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  3. In the 1990’s I earned the title of “the resident cynic” that was given to me by the greatest principal that I ever worked for when I was a high school department chairman. Unfortunately, for the most part, my view of our political system has not changed my cynicism. Our political system rarely allows for a dynamic leader; one that has the capacity to think outside of the box.
    I see a man that might have the capacity to do just that. Mitch Landrieu, the former Mayor of New Orleans has demonstrated the courage to deal with controversy after giving one of the great speeches in my lifetime. His speech that explained and defended the taking down of the Confederate Monuments in his town will be read for years to come.
    Below are some of the qualities that would make him a strong contender for the Democratic presidential nomination:
    1) He’s the right age at 58
    2) He has the courage of his convictions as evidenced by the speech referenced above.
    3) He has executive experience (Mayor of a major city, president of the U.S. Conference of Mayors)
    4) Not a Washington insider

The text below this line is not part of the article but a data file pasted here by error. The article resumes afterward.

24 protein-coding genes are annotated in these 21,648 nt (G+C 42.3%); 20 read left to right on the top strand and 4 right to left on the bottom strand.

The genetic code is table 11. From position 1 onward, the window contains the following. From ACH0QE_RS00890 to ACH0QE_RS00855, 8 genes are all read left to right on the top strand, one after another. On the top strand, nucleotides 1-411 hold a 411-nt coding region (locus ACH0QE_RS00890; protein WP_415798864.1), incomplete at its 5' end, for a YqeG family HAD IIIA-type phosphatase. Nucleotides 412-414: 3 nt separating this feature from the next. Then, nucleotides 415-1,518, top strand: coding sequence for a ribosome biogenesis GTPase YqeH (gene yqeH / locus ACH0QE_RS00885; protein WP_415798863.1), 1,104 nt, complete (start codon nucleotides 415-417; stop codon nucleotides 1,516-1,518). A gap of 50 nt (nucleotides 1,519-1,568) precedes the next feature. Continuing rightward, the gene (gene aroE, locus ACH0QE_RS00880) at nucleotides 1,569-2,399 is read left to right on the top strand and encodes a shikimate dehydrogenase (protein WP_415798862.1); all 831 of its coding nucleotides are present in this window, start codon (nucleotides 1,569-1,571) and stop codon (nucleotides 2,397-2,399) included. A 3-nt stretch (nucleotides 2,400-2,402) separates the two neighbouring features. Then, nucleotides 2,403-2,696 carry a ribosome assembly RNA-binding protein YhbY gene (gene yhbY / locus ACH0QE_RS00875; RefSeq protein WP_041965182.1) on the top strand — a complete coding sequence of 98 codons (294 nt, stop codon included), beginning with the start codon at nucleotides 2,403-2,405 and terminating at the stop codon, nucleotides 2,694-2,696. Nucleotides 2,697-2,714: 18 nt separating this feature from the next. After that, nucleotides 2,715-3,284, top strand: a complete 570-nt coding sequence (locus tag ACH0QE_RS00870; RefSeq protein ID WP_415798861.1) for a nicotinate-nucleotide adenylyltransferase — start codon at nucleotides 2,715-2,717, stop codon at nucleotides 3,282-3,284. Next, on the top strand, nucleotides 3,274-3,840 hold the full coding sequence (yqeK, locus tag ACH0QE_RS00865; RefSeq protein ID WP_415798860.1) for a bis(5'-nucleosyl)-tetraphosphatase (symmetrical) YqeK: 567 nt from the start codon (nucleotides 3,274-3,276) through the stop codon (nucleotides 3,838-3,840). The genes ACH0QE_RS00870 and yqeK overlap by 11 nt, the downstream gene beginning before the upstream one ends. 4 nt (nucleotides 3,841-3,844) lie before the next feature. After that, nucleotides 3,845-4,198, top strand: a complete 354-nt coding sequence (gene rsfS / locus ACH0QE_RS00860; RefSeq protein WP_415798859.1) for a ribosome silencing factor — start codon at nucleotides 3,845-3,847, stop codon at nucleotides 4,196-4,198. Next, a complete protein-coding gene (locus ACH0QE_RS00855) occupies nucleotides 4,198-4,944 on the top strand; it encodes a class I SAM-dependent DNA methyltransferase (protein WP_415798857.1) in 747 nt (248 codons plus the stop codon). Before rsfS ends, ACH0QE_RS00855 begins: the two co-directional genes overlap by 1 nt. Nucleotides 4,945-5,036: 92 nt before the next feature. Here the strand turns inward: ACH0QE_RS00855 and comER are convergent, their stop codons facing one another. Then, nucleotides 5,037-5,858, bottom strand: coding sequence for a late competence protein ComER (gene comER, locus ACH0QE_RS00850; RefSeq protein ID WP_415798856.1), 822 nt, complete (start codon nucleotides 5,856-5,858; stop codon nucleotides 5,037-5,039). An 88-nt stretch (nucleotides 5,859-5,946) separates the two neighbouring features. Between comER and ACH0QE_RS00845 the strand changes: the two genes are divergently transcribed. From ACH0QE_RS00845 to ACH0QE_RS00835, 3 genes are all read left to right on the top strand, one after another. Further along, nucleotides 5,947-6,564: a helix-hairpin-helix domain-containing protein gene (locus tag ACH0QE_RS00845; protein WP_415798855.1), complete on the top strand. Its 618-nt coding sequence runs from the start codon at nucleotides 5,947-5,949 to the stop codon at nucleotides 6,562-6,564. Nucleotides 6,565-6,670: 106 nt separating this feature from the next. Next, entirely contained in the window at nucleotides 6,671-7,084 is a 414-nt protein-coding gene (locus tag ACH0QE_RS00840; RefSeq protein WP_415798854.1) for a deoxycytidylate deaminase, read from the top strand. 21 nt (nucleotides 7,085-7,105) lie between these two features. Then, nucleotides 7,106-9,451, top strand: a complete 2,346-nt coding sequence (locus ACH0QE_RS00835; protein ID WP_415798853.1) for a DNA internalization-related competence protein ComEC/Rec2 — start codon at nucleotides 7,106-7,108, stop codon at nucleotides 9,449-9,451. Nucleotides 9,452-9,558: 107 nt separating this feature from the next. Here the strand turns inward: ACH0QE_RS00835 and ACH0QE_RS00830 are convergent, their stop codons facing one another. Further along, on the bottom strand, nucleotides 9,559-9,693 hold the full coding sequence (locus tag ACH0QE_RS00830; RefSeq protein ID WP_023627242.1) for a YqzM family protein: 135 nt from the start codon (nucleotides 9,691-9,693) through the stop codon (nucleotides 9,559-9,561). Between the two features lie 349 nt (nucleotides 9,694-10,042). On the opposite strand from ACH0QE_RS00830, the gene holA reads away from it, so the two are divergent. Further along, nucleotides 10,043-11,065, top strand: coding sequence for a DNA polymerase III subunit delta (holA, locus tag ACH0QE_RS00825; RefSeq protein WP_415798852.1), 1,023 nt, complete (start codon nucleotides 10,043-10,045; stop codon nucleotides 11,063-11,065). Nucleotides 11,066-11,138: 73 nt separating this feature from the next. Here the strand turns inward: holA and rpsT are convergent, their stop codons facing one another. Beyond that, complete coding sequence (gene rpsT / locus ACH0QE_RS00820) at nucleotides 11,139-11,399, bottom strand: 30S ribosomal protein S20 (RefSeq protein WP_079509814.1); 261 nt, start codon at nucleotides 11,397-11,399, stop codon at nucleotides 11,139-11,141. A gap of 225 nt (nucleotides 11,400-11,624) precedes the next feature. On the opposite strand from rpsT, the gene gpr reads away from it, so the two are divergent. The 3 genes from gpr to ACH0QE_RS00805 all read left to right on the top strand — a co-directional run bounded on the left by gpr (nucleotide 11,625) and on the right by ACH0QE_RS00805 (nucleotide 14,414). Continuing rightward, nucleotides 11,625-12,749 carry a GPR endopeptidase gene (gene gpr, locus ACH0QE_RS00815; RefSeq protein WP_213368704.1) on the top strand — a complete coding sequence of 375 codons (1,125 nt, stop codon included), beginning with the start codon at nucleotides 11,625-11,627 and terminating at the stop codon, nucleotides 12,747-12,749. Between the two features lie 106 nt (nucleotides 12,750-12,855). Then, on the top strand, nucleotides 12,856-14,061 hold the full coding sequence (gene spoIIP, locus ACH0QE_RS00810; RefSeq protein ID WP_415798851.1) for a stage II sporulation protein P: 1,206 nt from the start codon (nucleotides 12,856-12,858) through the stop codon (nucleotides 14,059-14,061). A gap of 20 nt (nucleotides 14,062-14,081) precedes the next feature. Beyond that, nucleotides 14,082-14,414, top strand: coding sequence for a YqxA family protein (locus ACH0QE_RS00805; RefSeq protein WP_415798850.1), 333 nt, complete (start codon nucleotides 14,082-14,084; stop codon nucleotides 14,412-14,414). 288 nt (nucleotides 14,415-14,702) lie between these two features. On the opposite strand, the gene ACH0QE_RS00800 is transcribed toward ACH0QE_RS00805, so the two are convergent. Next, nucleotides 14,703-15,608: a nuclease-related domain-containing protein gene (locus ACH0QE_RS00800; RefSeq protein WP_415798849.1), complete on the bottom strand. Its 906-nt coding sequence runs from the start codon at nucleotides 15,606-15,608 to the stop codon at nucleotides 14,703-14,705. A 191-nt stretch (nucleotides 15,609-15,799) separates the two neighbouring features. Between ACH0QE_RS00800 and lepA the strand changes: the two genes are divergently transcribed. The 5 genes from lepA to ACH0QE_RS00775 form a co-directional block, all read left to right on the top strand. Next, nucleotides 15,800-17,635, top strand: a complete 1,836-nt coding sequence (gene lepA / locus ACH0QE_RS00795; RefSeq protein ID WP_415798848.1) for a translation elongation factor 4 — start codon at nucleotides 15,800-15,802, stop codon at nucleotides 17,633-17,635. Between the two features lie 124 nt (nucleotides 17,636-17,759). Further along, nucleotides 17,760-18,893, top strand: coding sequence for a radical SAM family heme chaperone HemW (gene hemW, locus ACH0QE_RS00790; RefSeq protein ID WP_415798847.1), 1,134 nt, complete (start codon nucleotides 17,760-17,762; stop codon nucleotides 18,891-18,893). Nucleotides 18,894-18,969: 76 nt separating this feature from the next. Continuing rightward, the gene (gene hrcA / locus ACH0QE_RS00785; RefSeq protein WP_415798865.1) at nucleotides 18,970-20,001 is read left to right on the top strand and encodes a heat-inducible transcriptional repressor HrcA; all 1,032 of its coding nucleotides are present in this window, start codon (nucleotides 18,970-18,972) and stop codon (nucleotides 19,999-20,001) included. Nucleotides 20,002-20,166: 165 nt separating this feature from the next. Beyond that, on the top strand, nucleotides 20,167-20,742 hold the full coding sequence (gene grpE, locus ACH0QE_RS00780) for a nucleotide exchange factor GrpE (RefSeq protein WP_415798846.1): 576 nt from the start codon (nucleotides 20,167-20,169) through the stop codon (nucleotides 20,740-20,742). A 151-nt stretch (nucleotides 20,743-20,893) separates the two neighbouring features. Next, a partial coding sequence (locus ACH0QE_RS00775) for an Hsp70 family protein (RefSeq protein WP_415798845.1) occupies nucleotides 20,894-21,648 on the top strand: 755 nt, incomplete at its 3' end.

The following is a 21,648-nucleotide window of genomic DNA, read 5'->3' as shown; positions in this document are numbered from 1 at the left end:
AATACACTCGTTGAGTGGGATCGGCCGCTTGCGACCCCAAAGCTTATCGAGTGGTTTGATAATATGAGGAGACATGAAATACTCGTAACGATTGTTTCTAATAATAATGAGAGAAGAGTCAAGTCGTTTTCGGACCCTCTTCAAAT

5) He’s a southerner than can appeal to minorities and working class whites
    6) He has a telegenic presence
    7) He has the tacit approval of Donna Brazile and James Carville, two Washington insiders.

    In summary, Mitch Landrieu gives me some hope for the future. It remains to be seen whether he wants to take the plunge. At this point he would have to climb over some of the more well known potential candidates, but I hope that the Democratic hierarchy has learned its lesson about only looking at the bright shining object.

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    1. Steve,

      This is great: you’ve made a strong case for a potential candidate who’s probably not on a lot of people’s radar screens–although I’ve seen him interviewed a few times recently. If he really can appeal to both minorities and working class whites, that would be a huge benefit–in terms of both his electability and his capacity to promote the kind of healing that our country needs so desperately right now. And I agree that his May 31, 2017 speech is wonderful and important and brave; I went back to listen again, and I encourage others to do the same. It’s available at http://www.washingtonpost.com, “Full speech: Mitch Landrieu addresses removal of Confederate statues.”